Writing and printing letters in Microsoft Word is a fairly simple task that all virtual assistants must know how to do. Yet recently, I was asked a question that I actually didn’t know the answer to. I was asked “what are the measurements for placing the address block in a letter in the correct place so that they show in a window envelope?” Well, I thought, surely it’s just one of those things that you know. I just KNOW where to put it so that it lines up with the window as equally I just KNOW where exactly to fold the letter so that it folds tidily. Perhaps it’s an inbuilt secretarial sixth sense? No, I doubt it, it’s more likely to be the numerous years of trial and error, frustration and wasted paper back when I was an employed secretary!

Now that’s fine for those of us who have these great letter typing/folding skills, but what about those who don’t, your clients for instance? As a result of this conversation, I was then asked if I could create a template letterhead for my client, so that they can make sure they always get their address block in the correct place so I thought I’d share it with you.

It’s important to remember that it’s possible that the window positioning could vary slightly depending upon the manufacturer, but on the whole, these measurements should work for most envelopes. The standard window (a left-hand window) size and position is the same for all commercial window envelopes, regardless of the size of the envelope. It measures 9cm wide and 3.45cm deep. It is positioned 2cm from the left side of the envelope and 1.2cm from the bottom of the envelope.

Create your address container

To begin, open a new Microsoft Word document. Then using either paragraph formatting or a text box or frame we want to position our address. With my template, I chose to use a text box, as I feel that this will eliminate user error with accidentally moving the text box and upsetting the alignment. You could just as easily the address directly onto the document, using paragraph formatting to set the address block alignment.

To insert a new text box click insert > text box > draw text box

then click anywhere in your document and draw a small text box. At this point, the size doesn’t actually matter as we are going to set the dimensions from within the text box properties.

Size & Positioning

Next, right click in your text box and select ‘more layout options’, you’ll then be presented with a further box with options. Firstly, choose the ‘Position’ tab and set the settings as in the image below. As margins may vary in different documents it is important that you set the absolute position relative to the page and not the margin:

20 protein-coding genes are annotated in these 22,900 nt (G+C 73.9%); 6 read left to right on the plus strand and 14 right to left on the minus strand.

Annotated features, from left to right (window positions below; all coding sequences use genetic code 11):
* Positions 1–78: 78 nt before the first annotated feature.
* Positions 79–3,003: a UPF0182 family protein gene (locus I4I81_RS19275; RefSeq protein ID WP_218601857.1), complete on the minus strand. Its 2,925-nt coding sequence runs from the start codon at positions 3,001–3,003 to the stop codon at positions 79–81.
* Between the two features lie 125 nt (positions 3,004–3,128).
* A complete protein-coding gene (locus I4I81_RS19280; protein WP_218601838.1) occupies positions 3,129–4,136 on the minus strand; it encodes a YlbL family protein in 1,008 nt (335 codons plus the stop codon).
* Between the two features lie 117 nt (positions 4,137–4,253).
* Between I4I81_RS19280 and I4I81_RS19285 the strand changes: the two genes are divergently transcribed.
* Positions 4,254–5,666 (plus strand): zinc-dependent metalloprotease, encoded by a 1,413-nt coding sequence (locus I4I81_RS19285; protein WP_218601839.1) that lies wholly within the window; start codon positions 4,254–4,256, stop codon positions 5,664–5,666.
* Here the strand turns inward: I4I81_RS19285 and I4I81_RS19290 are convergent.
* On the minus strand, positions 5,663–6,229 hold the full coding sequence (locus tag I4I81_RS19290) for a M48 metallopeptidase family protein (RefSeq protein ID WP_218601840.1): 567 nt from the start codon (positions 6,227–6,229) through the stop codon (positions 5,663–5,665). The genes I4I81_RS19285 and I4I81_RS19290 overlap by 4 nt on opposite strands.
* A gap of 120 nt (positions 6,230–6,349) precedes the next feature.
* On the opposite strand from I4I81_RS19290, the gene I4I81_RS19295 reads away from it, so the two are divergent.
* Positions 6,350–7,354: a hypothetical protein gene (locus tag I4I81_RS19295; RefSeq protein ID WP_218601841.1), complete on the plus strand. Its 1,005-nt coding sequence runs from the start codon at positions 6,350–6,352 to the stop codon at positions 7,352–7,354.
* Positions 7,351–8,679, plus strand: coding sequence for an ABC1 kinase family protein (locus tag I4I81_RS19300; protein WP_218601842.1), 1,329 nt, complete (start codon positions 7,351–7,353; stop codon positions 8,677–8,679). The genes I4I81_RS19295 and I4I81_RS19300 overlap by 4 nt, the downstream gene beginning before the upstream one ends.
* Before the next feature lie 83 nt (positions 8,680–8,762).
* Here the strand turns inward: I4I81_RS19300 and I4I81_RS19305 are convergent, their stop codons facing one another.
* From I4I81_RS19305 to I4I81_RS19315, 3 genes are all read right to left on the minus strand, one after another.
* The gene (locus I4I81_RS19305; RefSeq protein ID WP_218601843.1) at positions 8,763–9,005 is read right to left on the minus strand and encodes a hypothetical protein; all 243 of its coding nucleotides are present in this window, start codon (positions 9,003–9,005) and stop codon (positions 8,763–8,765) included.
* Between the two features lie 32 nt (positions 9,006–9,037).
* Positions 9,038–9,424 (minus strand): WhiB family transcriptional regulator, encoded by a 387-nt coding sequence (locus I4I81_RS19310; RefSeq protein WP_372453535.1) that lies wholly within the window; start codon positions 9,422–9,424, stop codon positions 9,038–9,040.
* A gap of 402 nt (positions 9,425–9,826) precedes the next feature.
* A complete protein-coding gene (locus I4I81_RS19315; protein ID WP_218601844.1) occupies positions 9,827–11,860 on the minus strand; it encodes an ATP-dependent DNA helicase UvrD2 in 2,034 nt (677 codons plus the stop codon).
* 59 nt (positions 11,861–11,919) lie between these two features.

• Horizontal alighment – set the absolute position to 2cm to the right of page
  • Vertical alignment – set the absolute position to 5.5cm below page
  • Make sure that the options to move object with text are unchecked to avoid the text box moving when the letter is edited.

Next, select the tab named ‘size’ and set the size as in the image below:

  • In the first section, set the height to 3.45cm
  • In the next section set the width to 9cm

When you are done, click ‘ok’.

You should now see you text box positioned something like this. You can add in a dummy address at this point so that you can see how to position your text. Your text box should be almost exactly the same measurement and positioning as the window in your envelope. The next step is to position your text inside the text box, allowing perhaps for slight errors in folding the letter or slight variations in window position.

As we did before, right click on your text box, and this time select ‘format shape’

In the resulting window, select ‘text box’ from the menu on the left (near the bottom) and then you will see the options for formatting the internal margins of your text box. You can play with these and set them to your preference, but I found that an internal margin of 0.5 – 1cm was sufficient. I made sure to leave at least 1cm in the left hand margin to make sure that the address won’t be cut off by being too close to the edge of the window on the envelope.

Also, make sure that the check box ‘resize shape to fit text’ stays unchecked to avoid your text box changing shape when you alter the address.

When you are done, click ‘close’ and that’s all there is to it.

One last thing…

One final little touch that I added to my template was two very small marks in the margins of my document positioned at 10.4cm below the top of the page. I simply did this using the line tool to make a tiny line, then right click and position as we did for the text box. I put these into the header of the document so that they couldn’t be accidentally deleted, but they serve as a useful guide for folding your letter and making sure that you get it right first time!